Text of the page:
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Alien Scientist 20: The 4-D Earthling

Stephen Marshall, a former resident of Tsukuba, has been writing Alien Scientist articles for the Alien Times since 2001. Even though he no longer lives in Tsukuba, he is still a regular contributor to the magazine. Here is his latest intergalactic report.

Alien ScientistFor a hundred years we have got used to the idea of space-time as a unifying construct of spatial and temporal dimensions. We have also got quite used to the idea of animated picture-shows, which give the illusion of three-dimensional motion using a succession of two-dimensional images. Put space-time and film together, and we get science-fiction movies. But the fabric of space-time can be studied much more prosaically by considering a few simple objects in a limited number of dimensions.

Take some ordinary handy three-dimensional object – a Pepper, say – and consider it passing through a two-dimensional plane. To do this, imagine cutting the Pepper up into thin slices, and converting the slices into a slideshow. As you run the slideshow, a first pepper-slice appears, and then a succession of slices wriggle around – all slightly different shapes and sizes – and finally disappear.

We can easily recognise the whole Pepper as the sum of all pepper-slices together, simultaneously. In other words, our familiar still-life Pepper, as it passes through a plane, does not change shape as such; it is just an irregular shaped object moving in space.

But now imagine the perspective of the inhabitants of a fictional ‘Flatland’ – a planar domain inhabited entirely by flat shapes such as squares, circles and assorted sliced grocery products.

The two-dimensional citizen of Flatland would recognise the passage of the Pepper through their plane only as a procession of changing pepper-slice shapes in time. The idea that the pepper-slices could collectively be regarded as a single fixed-shape object in a higher dimension would be completely alien (or at least, counter-intuitive) to the Flatlander.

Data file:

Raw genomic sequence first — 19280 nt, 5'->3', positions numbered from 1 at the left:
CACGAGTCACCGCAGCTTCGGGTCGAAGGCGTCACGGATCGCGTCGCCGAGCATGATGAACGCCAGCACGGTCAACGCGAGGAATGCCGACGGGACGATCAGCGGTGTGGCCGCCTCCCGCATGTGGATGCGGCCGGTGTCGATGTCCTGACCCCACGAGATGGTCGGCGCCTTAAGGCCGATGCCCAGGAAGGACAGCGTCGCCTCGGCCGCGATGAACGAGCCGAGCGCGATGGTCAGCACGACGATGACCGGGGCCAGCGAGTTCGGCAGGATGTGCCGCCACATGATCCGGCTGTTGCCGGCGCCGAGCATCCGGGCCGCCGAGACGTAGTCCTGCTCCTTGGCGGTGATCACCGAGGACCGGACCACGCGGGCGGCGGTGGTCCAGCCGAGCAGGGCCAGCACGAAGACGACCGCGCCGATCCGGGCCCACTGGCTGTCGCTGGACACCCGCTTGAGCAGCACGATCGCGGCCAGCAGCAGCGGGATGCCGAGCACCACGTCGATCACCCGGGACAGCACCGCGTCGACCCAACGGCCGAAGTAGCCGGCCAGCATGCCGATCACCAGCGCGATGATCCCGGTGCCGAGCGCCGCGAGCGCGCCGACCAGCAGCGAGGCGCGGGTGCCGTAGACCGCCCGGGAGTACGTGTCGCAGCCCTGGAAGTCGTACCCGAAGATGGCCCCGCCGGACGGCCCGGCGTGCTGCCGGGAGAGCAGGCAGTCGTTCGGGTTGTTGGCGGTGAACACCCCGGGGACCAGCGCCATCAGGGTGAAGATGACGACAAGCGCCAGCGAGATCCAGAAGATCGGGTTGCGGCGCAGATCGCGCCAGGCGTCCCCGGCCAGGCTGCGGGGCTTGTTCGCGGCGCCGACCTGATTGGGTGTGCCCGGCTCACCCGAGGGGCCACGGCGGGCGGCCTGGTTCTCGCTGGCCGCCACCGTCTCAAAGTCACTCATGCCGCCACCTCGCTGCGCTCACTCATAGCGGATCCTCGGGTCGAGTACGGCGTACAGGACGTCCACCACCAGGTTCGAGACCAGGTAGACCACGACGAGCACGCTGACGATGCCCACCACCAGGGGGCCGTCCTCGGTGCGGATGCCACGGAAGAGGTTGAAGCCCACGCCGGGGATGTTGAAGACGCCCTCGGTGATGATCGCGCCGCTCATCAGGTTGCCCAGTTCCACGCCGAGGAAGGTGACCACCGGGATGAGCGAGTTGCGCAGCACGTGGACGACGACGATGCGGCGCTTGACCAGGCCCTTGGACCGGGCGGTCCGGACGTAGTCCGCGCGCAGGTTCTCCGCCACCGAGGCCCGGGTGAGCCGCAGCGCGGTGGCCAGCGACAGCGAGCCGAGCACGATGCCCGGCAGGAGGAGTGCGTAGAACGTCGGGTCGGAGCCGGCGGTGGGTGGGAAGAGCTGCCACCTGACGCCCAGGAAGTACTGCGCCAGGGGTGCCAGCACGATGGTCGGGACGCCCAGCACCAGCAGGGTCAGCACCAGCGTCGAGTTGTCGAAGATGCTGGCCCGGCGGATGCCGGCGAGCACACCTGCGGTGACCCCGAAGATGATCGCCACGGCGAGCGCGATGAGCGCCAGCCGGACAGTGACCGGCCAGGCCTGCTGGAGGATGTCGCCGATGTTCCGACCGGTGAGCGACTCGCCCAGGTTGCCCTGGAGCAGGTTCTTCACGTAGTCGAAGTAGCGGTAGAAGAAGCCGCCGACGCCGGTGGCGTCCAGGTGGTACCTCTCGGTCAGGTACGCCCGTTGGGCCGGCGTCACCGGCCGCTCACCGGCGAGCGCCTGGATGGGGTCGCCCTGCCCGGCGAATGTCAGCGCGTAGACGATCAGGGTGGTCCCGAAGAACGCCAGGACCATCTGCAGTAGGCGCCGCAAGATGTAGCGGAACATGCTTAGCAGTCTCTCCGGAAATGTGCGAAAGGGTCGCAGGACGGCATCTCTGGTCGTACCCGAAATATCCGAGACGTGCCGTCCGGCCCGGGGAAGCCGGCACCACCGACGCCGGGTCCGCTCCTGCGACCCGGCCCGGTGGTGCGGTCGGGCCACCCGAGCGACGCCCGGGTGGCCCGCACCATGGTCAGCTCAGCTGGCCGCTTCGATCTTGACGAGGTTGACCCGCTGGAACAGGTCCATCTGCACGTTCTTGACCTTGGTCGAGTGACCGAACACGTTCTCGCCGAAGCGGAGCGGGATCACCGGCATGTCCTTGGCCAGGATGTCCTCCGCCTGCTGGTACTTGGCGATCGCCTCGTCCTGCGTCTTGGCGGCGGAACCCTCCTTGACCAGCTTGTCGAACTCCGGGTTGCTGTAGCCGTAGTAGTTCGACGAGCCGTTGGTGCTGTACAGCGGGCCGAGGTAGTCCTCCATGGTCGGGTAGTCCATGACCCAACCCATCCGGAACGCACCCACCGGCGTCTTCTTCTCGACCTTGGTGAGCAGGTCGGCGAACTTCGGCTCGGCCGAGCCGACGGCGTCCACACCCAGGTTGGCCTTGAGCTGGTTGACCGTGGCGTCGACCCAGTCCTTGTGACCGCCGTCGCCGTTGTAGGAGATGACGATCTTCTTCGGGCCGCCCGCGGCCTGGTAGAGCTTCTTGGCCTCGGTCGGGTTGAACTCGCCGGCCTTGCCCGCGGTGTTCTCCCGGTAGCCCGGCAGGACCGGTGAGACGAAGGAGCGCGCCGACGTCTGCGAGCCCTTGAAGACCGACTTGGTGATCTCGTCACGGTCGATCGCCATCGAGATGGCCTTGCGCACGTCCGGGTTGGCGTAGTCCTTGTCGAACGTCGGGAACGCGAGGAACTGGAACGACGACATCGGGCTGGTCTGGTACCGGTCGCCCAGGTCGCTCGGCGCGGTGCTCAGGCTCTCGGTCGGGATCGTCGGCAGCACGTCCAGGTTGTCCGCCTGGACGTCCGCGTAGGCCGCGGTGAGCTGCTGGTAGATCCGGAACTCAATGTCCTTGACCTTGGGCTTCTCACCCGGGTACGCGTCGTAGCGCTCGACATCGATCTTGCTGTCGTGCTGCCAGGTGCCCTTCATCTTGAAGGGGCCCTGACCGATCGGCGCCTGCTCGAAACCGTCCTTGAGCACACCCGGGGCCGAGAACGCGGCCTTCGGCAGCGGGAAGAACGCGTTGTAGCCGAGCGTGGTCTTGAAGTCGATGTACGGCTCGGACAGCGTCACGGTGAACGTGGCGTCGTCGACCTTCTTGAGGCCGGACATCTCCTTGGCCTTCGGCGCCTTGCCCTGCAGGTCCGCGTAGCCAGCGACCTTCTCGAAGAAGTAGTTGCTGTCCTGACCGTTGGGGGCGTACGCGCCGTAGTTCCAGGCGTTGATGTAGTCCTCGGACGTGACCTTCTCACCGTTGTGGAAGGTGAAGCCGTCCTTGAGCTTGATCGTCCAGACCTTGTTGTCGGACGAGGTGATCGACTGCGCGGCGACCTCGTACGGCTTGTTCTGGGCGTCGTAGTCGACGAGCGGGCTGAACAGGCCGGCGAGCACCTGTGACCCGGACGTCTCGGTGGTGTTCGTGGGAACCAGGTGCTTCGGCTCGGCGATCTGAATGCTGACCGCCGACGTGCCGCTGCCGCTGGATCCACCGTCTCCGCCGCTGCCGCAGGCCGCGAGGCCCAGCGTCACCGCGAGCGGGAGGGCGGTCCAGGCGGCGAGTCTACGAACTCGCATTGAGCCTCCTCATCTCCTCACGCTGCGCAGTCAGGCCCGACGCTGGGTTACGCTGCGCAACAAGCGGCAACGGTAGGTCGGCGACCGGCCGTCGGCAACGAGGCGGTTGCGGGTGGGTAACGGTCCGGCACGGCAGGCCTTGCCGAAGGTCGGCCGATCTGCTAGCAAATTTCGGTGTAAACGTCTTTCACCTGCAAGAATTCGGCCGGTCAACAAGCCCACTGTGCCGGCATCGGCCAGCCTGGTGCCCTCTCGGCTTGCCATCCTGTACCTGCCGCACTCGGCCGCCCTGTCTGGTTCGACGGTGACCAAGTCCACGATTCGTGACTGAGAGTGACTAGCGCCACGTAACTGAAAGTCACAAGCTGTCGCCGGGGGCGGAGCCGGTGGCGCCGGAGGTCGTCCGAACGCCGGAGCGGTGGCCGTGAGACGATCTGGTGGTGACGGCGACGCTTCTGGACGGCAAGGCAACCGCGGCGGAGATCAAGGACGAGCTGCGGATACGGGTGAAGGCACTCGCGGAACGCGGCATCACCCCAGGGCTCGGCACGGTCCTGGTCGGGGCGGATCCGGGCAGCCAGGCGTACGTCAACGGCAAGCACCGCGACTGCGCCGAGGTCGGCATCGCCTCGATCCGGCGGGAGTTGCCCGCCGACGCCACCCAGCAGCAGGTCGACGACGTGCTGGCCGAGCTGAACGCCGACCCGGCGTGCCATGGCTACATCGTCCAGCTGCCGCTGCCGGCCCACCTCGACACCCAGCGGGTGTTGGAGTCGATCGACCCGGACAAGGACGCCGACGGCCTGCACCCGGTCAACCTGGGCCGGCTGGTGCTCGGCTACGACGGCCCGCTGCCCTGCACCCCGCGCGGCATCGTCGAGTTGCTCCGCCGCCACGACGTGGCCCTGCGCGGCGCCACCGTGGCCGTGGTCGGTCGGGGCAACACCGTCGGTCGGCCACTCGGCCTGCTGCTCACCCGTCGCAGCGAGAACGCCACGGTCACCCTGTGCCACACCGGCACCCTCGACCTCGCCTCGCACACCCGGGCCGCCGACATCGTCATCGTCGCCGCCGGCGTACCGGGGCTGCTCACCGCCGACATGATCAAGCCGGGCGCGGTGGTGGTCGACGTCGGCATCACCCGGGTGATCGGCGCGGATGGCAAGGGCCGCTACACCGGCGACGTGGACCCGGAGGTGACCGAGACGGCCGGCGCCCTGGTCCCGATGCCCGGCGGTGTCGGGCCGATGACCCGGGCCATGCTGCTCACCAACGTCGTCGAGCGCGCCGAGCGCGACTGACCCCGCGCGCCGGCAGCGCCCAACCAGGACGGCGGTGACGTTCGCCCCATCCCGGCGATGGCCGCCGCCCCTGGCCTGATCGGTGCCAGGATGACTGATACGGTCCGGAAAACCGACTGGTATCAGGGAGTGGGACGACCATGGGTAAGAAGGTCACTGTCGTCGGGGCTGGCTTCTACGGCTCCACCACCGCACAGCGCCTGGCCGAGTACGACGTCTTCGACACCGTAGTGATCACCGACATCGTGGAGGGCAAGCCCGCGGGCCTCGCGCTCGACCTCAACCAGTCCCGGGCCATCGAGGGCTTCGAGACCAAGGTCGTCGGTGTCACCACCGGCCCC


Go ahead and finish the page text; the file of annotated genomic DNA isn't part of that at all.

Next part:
To perceive the Pepper not as an array of separate 2D slices at different times, but as a whole 3D object at the same time, the Flatlander would have to imagine a sort of time-ordered stacked-up archive of all the stills from the pepper-slice movie – a sort of incorporeal frozen movie-object (conceptually parked partly in a hypothetical third spatial dimension).

So it is possible to conceive of different entities across the dimensions of space-time, though it can sometimes be hard work – even for familiar objects in familiar dimensions.

It is especially challenging where an object in one dimension appears as more than one object in another. For example, imagine a chunk of tree, say a trunk with a single branch off it, passing through the plane of Flatland. First to make an appearance is the roughly circular cross-section of the trunk. As the tree cross-section passes through, it enlarges and sprouts a branch, so that by the time the whole chunk has passed through the plane, there are two roundish cross-sections – that of the trunk and that of the branch. As far as Flatlanders are concerned, where once there was a single object; there are now two separate objects. But from our three-dimensional perspective, there is only the one single three-dimensional object in space: the chunk of trunk-plus-branch.

A similar thing happens when three-dimensional objects connect or diverge over time. For example, when a chicken lays an egg, what was one three-dimensional object becomes two. The post-chicken egg and the post-egg chicken are clearly separate, in our three-dimensional mindset; but they are nevertheless connected through time. In fact, just as our tree trunk and branch – although appearing as separate slices in Flatland – form a single solid object in space, the chicken and its egg can be seen as part of the same diverging object in space-time. In other words, we have a sort of frozen continuum of chickens and eggs stacked up back through time – a four-dimensional object.

Indeed, a family tree is exactly like this: a four-dimensional structure of parents and offspring, a series of separate three-dimensional family members, with different individuals appearing at different positions in time.

Indeed, the whole ‘tree of life’ – the entire earthly family tree of people, hominids, dinosaurs, eggs, chickens, peppers, sticky rice and unclassifiable creepy-crawly things forms part of a single planetary ‘creature’, a quivering tentacled four-dimensional entity reaching through space-time.

An alien observer might think of life on Earth as a single grotesque mass of mutant organic tissue, coupling with itself here, spewing out offspring there, consuming and expelling parts of itself, all the while racked by fractured identities, a short-term ancestral memory and a penchant for self-harm. Such a monstrous 4-D Earthling might be just the stuff of the alien’s own science-fiction movie.